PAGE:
6.22.2014

profligate pages

To publish prolifically is an act of disrespect toward the art of poetry.

6.20.2014

infallible test

In poetry, in which every line, every phrase, may pass the ordeal of deliberation and deliberate choice, it is possible, and barely possible, to attain that ultimatum which I have ventured to propose as the infallible test of a blameless style; namely: its untranslatableness in words of the same language without injury to the meaning.

—Samuel Taylor Coleridge, Biographia Literaria (1817), ch. 22

6.19.2014

fidget word

The one word that wouldn’t sit still in the poem.

6.18.2014

first forty-eight

In the first 24, in the first 48. Like the hours after a crime, these early words are so important to solving the poem.

6.17.2014

therefore iamb

When people asked if he was a formalist poet, he’d answer: “I amb.”

6.15.2014

more light

So often in a writer’s photo it’s a wan person holed up in a little room, hunched over a typewriter or keyboard, with a shelf of books where a window should be.

6.14.2014

big head

One of those titles that was smarter by half than the poem itself.

6.10.2014

revision resistant

The problem was that the poem couldn’t be improved upon.

6.09.2014

candy words

Nouns and verbs are sustenance. But ah, the confection of certain adjectives.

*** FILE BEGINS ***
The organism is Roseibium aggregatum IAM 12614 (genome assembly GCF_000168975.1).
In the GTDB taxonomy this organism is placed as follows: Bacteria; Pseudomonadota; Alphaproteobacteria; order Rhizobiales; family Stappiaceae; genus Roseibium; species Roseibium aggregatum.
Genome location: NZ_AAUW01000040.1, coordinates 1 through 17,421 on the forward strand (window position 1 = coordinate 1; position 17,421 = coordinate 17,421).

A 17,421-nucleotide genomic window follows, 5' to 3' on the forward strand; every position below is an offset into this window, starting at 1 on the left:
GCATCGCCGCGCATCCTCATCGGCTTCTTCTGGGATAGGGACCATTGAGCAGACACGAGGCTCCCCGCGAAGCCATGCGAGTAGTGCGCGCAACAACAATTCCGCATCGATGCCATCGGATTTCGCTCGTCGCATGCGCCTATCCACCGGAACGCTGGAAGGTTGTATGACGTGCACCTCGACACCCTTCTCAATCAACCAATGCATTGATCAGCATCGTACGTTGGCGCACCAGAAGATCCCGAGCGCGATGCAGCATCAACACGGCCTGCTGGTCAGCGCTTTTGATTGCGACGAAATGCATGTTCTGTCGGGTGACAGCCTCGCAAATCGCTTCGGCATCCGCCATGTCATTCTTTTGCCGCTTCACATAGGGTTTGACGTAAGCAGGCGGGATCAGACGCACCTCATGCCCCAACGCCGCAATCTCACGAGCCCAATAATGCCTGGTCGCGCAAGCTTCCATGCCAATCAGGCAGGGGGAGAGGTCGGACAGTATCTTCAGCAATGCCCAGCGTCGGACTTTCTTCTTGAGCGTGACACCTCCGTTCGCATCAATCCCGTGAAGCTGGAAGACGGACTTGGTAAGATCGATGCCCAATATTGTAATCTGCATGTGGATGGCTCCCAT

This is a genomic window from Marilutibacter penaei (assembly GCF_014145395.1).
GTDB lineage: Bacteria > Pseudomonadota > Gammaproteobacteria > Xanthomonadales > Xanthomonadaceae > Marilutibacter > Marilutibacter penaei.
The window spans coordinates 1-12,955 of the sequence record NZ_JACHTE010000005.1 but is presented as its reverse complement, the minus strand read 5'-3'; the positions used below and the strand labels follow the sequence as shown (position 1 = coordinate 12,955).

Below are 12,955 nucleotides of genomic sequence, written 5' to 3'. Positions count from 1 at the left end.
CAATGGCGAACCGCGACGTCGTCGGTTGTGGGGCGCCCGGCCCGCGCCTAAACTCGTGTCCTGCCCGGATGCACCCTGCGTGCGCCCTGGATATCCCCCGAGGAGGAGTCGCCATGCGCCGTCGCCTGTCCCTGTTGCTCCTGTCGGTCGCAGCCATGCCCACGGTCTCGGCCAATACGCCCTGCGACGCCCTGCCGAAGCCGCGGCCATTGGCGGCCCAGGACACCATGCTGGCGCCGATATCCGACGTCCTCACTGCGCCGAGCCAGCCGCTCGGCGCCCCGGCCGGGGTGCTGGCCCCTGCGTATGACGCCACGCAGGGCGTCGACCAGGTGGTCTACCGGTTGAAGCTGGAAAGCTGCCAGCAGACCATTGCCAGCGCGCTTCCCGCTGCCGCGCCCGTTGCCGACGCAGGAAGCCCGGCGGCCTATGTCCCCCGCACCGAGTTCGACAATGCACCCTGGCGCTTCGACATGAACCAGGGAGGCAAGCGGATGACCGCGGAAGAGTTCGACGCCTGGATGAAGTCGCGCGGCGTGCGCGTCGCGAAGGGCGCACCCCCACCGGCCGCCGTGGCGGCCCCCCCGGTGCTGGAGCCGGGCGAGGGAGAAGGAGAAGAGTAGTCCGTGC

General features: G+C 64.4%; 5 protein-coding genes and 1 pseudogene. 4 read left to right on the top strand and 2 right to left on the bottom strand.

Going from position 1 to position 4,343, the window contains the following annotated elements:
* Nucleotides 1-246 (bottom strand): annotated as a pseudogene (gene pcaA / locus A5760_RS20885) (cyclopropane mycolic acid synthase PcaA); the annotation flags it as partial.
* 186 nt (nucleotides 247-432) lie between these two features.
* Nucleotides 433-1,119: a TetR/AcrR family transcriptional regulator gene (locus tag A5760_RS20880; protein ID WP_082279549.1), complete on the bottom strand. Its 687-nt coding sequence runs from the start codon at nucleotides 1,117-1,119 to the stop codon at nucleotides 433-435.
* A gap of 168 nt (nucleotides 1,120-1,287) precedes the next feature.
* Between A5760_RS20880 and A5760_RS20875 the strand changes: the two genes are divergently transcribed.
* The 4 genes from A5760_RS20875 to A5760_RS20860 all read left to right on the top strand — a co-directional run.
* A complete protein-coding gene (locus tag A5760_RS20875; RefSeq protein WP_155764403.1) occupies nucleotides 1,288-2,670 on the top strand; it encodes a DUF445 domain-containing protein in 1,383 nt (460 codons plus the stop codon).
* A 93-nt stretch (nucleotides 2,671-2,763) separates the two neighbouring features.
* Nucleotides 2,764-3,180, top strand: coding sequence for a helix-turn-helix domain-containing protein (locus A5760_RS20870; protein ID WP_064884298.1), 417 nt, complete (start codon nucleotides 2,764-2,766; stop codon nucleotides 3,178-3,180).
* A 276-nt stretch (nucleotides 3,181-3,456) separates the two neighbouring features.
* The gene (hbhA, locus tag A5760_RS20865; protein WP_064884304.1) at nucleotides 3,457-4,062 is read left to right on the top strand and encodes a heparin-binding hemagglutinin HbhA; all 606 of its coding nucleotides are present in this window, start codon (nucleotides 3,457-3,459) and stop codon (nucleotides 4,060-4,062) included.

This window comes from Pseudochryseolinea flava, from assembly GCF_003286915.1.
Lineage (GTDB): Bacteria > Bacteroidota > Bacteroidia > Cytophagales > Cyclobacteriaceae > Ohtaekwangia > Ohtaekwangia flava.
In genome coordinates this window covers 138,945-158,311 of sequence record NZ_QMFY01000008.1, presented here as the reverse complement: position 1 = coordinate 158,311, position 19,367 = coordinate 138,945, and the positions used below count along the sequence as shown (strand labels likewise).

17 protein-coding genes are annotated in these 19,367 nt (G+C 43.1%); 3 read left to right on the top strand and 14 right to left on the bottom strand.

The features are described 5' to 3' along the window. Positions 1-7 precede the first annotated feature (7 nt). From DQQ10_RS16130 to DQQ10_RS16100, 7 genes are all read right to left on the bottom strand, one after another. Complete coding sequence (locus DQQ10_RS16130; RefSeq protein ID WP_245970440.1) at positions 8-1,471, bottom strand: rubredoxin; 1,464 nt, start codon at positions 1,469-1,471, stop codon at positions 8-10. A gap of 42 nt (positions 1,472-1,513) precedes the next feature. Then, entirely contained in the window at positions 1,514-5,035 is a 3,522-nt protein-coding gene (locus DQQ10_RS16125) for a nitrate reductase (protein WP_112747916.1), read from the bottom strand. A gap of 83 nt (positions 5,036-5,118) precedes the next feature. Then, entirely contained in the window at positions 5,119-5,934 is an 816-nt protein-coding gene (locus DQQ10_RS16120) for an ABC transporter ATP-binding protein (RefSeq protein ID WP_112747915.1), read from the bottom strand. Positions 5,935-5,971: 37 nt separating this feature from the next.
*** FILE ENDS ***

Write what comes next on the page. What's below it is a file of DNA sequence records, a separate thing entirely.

6.08.2014

in silence and solitude

Poetry and letters
Persist in silence and solitude.

—Tu Fu, "Night in the House by the River," translated by Kenneth Rexroth, One Hundred Poems from the Chinese (New Directions, 1956)

6.07.2014

team player

He was happy to be a minor member of a well-known group.

6.04.2014

stray strong

The line that strays is always the strongest one.

6.03.2014

go small

The image was symbolic when it needed to be specific.

6.02.2014

flavor and texture

To speak the poem would give mouthfuls of pleasure as though eating a fine meal.

5.31.2014

back and forth

The poem as the site of reciprocity between the impulse of emotion and the shaping force of language.

5.29.2014

are you ready yet

Some poems would engage you no matter when encountered; other poems must await that moment in your life that has opened you to them.

5.27.2014

unambiguous

And then I had always liked the old miracle and morality plays in which no word has any ambiguity at all. I don’t like ambiguity. I suppose it’s all right if the ambiguous things a work means are interesting and exciting, but often they’re not.

—Kenneth Koch, "A Conversation with Kenneth Koch," Field: Contemporary Poetry and Poetics, Number 7, Fall 1972.

5.24.2014

dignified literary death

His aspiration was to be the last person ever crushed by a bookcase having fallen on him.

5.23.2014

note totems

When scholarship becomes ritualistic practice, it’s all about getting the footnotes right.